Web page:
Too Pitchy? Paula Abdul to Leave American Idol

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Chris Pizzello / Reuters

American Idol judges Simon Cowell, left, Paula Abdul, center, and Randy Jackson wave to the crowd during the show's finale at the Kodak Theater in Hollywood on May 24, 2006

Bad news, American Idol fans: This year, it's Paula Abdul who won't be getting the chance to go to Hollywood.

During the same prime-time Tuesday time slot so familiar to the show's millions of fans, the high-drama American Idol judge updated her personal Twitter page with news that she was leaving the popular show. "With sadness in my heart, I've decided not to return to #IDOL," Abdul posted to her account at around 7:30 p.m. on the West Coast. "I'll miss nurturing all the new talent, but most of all being a part of a show that I helped from day1become [sic] an international phenomenon."

The surprising news is the latest in a series of headlines punctuating Idol's off-season. In July, host Ryan Seacrest signed a three-year extension with Idol producer 19 Entertainment worth $15 million a year — believed to be the most lucrative deal ever for a reality-show host. Meanwhile, Simon Cowell, the show's irritable icon who earns an estimated $30 million a year as a judge and holds the rights to sign management contracts with Idol contestants, is reportedly in negotiations for a contract extension that could net him more than $100 million a year. And just this past Monday, Aug. 3, newcomer Kara DioGuardi — a figure who has divided loyal Idol fans with an approach that some have derided as obnoxious and even arrogant — agreed to return as a judge for a second season. Cowell and Randy Jackson remain under contract through the next season.

Abdul's announcement comes only five days before the show is scheduled to start filming auditions for the next season (set to air in January), and two weeks after Cowell told the celebrity-news show Extra that he hoped his longtime colleague would appear with with him on the new season. Cowell's olive branch was offered in response to threats made publicly by Abdul's manager, David Sonenberg. who said his client would not return to Idol without an appropriate pay raise. "Very sadly, it does not appear that she's going to be back on Idol," Sonenberg initially told the Los Angeles Times on July 17.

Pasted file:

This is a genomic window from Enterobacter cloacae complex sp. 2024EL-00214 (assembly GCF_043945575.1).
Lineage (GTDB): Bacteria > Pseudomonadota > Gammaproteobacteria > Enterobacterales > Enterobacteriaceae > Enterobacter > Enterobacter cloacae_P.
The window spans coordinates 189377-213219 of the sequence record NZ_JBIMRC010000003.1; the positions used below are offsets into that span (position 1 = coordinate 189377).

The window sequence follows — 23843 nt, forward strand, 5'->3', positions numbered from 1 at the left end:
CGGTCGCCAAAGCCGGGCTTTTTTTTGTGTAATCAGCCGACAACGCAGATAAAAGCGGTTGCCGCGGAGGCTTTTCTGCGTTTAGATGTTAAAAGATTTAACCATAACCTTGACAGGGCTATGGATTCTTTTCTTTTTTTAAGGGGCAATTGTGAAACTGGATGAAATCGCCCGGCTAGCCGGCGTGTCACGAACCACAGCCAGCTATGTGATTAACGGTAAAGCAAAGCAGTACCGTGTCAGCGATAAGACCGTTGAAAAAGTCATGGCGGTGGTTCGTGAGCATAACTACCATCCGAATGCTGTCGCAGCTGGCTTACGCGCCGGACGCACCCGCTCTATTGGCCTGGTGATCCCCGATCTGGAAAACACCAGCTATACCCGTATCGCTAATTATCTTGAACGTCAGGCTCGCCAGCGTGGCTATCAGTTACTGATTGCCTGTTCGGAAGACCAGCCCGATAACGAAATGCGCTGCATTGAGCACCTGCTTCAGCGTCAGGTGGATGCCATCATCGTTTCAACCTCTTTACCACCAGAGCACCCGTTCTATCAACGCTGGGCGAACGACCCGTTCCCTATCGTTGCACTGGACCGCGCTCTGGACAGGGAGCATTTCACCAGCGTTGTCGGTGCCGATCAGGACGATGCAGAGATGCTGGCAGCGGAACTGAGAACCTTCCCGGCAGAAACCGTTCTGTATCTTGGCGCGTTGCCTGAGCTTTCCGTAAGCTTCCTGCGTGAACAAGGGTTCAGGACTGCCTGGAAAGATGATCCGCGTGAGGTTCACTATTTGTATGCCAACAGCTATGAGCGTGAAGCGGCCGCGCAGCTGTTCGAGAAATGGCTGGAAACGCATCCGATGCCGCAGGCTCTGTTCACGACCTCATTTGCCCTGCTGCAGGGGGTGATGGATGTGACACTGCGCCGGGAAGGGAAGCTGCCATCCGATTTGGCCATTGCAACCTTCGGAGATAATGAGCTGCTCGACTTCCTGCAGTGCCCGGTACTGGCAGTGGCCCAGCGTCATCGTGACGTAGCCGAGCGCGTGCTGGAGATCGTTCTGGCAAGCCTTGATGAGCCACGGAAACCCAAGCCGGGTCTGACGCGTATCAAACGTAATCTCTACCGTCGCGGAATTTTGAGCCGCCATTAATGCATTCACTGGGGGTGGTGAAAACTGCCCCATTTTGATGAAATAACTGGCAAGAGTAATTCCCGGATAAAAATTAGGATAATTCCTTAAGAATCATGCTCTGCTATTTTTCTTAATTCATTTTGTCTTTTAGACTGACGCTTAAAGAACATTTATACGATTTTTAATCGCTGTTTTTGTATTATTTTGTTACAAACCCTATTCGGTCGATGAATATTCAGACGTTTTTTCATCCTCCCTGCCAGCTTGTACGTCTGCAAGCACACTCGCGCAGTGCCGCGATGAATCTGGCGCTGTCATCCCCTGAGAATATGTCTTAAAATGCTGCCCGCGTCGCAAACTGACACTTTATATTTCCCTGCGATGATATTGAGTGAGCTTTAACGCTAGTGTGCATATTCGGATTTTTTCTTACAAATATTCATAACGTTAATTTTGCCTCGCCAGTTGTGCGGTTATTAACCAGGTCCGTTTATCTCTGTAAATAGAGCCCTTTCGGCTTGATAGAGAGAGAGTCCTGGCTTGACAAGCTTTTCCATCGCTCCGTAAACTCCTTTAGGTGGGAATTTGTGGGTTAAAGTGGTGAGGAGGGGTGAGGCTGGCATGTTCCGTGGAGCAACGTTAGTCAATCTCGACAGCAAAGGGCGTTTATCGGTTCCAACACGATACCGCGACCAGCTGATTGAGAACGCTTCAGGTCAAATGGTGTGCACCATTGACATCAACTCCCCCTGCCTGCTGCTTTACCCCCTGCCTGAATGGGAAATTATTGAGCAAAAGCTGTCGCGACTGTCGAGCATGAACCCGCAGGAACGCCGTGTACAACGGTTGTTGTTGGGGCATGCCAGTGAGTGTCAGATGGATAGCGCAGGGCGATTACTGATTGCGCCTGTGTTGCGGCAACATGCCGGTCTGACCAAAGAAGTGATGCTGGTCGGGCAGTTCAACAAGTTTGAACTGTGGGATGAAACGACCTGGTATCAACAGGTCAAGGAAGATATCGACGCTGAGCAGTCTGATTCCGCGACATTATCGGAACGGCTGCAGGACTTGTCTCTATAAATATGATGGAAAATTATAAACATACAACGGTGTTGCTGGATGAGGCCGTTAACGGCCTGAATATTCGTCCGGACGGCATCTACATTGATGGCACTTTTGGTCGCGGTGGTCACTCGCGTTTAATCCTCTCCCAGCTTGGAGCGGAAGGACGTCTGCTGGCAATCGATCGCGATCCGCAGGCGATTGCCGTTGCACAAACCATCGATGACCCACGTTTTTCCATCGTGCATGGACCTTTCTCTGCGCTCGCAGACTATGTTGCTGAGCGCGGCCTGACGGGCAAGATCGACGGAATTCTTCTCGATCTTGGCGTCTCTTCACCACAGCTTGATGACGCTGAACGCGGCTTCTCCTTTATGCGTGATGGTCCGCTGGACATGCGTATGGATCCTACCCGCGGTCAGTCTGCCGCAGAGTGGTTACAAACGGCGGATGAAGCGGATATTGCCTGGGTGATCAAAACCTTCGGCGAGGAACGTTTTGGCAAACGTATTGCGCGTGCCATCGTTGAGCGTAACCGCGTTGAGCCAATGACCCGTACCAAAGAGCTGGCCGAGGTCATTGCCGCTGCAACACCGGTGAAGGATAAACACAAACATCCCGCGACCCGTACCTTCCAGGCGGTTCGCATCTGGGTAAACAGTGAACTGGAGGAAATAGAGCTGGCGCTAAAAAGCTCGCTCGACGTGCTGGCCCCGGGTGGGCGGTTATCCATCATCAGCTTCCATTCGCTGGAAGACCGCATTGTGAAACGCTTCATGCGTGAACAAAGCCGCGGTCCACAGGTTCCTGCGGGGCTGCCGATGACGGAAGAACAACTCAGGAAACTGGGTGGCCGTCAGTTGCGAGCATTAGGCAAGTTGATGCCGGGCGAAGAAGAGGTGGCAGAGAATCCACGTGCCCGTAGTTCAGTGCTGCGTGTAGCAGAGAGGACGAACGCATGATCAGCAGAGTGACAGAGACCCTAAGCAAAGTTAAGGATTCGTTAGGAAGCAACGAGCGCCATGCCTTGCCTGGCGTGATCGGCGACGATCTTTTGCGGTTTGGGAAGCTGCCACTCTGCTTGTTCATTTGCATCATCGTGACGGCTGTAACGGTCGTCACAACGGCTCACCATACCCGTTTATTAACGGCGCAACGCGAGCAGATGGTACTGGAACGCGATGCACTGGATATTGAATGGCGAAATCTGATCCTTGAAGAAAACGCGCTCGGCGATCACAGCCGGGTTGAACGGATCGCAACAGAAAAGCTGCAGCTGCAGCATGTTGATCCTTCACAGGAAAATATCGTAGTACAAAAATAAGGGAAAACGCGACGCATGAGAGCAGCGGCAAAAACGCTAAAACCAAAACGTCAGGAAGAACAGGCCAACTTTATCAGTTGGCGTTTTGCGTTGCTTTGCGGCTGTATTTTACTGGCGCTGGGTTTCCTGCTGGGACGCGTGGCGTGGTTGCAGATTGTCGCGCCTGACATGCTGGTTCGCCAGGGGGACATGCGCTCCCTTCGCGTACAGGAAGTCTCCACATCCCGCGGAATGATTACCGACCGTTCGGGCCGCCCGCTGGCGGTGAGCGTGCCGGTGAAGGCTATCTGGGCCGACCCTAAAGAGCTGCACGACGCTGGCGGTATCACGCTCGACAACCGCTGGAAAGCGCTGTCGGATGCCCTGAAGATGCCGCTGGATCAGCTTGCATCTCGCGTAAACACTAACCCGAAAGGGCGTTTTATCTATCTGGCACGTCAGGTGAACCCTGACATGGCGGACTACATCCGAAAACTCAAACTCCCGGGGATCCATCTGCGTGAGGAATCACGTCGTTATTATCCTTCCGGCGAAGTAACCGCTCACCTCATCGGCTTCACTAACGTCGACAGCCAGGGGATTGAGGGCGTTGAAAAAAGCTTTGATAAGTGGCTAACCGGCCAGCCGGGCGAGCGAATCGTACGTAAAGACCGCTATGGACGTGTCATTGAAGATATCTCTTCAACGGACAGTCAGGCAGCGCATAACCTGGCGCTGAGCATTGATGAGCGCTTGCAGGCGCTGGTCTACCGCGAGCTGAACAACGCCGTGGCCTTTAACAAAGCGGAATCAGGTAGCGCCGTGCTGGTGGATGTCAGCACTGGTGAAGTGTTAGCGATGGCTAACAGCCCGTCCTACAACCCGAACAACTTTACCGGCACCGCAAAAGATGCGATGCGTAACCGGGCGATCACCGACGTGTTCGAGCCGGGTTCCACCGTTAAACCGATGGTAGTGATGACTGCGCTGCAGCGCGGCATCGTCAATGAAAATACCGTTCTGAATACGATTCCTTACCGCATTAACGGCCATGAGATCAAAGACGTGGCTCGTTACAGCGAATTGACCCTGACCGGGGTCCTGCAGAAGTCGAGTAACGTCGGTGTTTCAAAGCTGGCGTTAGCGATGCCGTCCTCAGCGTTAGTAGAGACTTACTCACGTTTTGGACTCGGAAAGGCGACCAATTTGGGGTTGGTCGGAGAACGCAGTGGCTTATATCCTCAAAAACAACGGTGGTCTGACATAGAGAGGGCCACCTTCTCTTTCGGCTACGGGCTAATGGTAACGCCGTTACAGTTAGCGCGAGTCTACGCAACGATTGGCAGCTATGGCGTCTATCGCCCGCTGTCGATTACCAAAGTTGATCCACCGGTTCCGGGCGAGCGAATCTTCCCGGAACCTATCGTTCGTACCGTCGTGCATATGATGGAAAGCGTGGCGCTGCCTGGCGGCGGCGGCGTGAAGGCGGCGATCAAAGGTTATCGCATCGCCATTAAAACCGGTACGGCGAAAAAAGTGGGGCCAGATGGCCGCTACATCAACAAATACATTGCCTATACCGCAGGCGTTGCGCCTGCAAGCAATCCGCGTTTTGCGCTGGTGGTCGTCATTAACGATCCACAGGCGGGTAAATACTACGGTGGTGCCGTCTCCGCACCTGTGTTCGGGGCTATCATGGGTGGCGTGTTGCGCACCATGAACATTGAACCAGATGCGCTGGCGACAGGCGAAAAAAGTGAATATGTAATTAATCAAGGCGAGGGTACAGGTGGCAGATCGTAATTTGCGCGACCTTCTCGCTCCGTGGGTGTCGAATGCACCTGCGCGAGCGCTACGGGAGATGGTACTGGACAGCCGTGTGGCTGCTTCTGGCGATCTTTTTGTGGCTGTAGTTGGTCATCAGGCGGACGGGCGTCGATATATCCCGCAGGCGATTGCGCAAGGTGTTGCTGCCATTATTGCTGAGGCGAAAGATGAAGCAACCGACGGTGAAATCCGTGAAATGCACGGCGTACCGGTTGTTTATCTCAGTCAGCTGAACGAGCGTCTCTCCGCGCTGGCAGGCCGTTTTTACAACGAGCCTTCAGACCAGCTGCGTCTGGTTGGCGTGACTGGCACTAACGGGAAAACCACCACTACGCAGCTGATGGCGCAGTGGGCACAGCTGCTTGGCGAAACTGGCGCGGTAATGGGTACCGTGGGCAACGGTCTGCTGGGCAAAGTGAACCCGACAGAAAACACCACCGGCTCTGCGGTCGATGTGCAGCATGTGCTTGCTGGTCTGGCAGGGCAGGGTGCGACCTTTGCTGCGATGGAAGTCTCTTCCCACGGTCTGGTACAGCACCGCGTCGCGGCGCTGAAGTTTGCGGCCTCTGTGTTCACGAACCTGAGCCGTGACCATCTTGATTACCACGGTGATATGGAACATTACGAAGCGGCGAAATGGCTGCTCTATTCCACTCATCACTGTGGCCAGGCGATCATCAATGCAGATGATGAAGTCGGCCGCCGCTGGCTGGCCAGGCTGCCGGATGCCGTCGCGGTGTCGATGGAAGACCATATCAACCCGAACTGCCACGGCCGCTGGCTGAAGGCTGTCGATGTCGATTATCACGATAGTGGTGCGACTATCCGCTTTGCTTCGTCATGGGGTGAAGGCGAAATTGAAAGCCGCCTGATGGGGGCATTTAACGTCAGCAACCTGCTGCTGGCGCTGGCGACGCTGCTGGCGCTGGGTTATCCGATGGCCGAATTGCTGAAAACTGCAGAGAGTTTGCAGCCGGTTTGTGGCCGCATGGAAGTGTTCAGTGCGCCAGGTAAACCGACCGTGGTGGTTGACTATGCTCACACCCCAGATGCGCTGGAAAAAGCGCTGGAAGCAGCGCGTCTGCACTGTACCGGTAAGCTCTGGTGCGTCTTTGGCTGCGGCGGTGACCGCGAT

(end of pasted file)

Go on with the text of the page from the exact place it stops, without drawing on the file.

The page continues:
Sonenberg's comments unleashed a flurry of support for Abdul on Twitter, as fans rallied around the former pop star, demanding that she return to the hit singing competition. Some went so far as to organize a "Save Paula" tweeting campaign, provoking an emotional response from the empathetic judge. "I'm actually moved 2 tears upon reading the enormous amount of tweets showing me your kindness, love & undying support. God bless all of you!" Abdul wrote last month.

This outpouring of goodwill was, apparently, limited to the twittersphere. Late Tuesday night, Abdul's farewell tweets were met with an official statement from Fox, FremantleMedia North America and 19 Entertainment: "Paula Abdul has been an important part of the American Idol family over the last eight seasons and we are saddened that she has decided not to return to the show. While Paula will not be continuing with us, she's a tremendous talent and we wish her the best."

Over the past seven years, American Idol has been a reliable ratings boon for News Corp., its latest season averaging 26.3 million viewers per episode. But as viewership has sagged from one year to the next, some pundits have questioned the staying power of the franchise. The real question now, for the network and its sponsors, is whether a Cowell-Jackson-DioGuardi judging ensemble can keep the audience happy, or if the minor Twitter turbulence witnessed last month among Idol fans after Sonenberg's initial warnings will now escalate into a tidal wave.